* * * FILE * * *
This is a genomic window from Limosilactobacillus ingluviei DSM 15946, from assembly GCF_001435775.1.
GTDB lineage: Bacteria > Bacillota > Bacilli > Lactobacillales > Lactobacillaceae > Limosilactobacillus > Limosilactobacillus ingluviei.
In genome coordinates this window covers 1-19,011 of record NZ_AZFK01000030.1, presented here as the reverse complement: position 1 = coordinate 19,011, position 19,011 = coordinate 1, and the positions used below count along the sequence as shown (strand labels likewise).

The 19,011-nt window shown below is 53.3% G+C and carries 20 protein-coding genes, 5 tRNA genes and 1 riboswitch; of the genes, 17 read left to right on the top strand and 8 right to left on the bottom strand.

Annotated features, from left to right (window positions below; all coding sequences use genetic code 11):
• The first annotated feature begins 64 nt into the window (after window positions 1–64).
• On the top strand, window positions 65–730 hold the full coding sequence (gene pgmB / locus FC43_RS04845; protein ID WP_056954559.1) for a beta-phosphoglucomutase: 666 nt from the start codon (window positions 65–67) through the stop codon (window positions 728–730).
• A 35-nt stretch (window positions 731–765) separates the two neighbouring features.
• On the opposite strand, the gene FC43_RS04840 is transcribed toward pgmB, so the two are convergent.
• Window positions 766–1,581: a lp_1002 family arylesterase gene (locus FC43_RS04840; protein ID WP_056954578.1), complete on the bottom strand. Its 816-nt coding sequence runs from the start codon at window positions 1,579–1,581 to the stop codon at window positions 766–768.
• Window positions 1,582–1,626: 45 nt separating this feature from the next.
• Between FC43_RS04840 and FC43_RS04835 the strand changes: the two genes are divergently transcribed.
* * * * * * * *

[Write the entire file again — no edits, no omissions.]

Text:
This is a genomic window from Limosilactobacillus ingluviei DSM 15946, from assembly GCF_001435775.1.
GTDB lineage: Bacteria > Bacillota > Bacilli > Lactobacillales > Lactobacillaceae > Limosilactobacillus > Limosilactobacillus ingluviei.
In genome coordinates this window covers 1-19,011 of record NZ_AZFK01000030.1, presented here as the reverse complement: position 1 = coordinate 19,011, position 19,011 = coordinate 1, and the positions used below count along the sequence as shown (strand labels likewise).

The 19,011-nt window shown below is 53.3% G+C and carries 20 protein-coding genes, 5 tRNA genes and 1 riboswitch; of the genes, 17 read left to right on the top strand and 8 right to left on the bottom strand.

Annotated features, from left to right (window positions below; all coding sequences use genetic code 11):
• The first annotated feature begins 64 nt into the window (after window positions 1–64).
• On the top strand, window positions 65–730 hold the full coding sequence (gene pgmB / locus FC43_RS04845; protein ID WP_056954559.1) for a beta-phosphoglucomutase: 666 nt from the start codon (window positions 65–67) through the stop codon (window positions 728–730).
• A 35-nt stretch (window positions 731–765) separates the two neighbouring features.
• On the opposite strand, the gene FC43_RS04840 is transcribed toward pgmB, so the two are convergent.
• Window positions 766–1,581: a lp_1002 family arylesterase gene (locus FC43_RS04840; protein ID WP_056954578.1), complete on the bottom strand. Its 816-nt coding sequence runs from the start codon at window positions 1,579–1,581 to the stop codon at window positions 766–768.
• Window positions 1,582–1,626: 45 nt separating this feature from the next.
• Between FC43_RS04840 and FC43_RS04835 the strand changes: the two genes are divergently transcribed.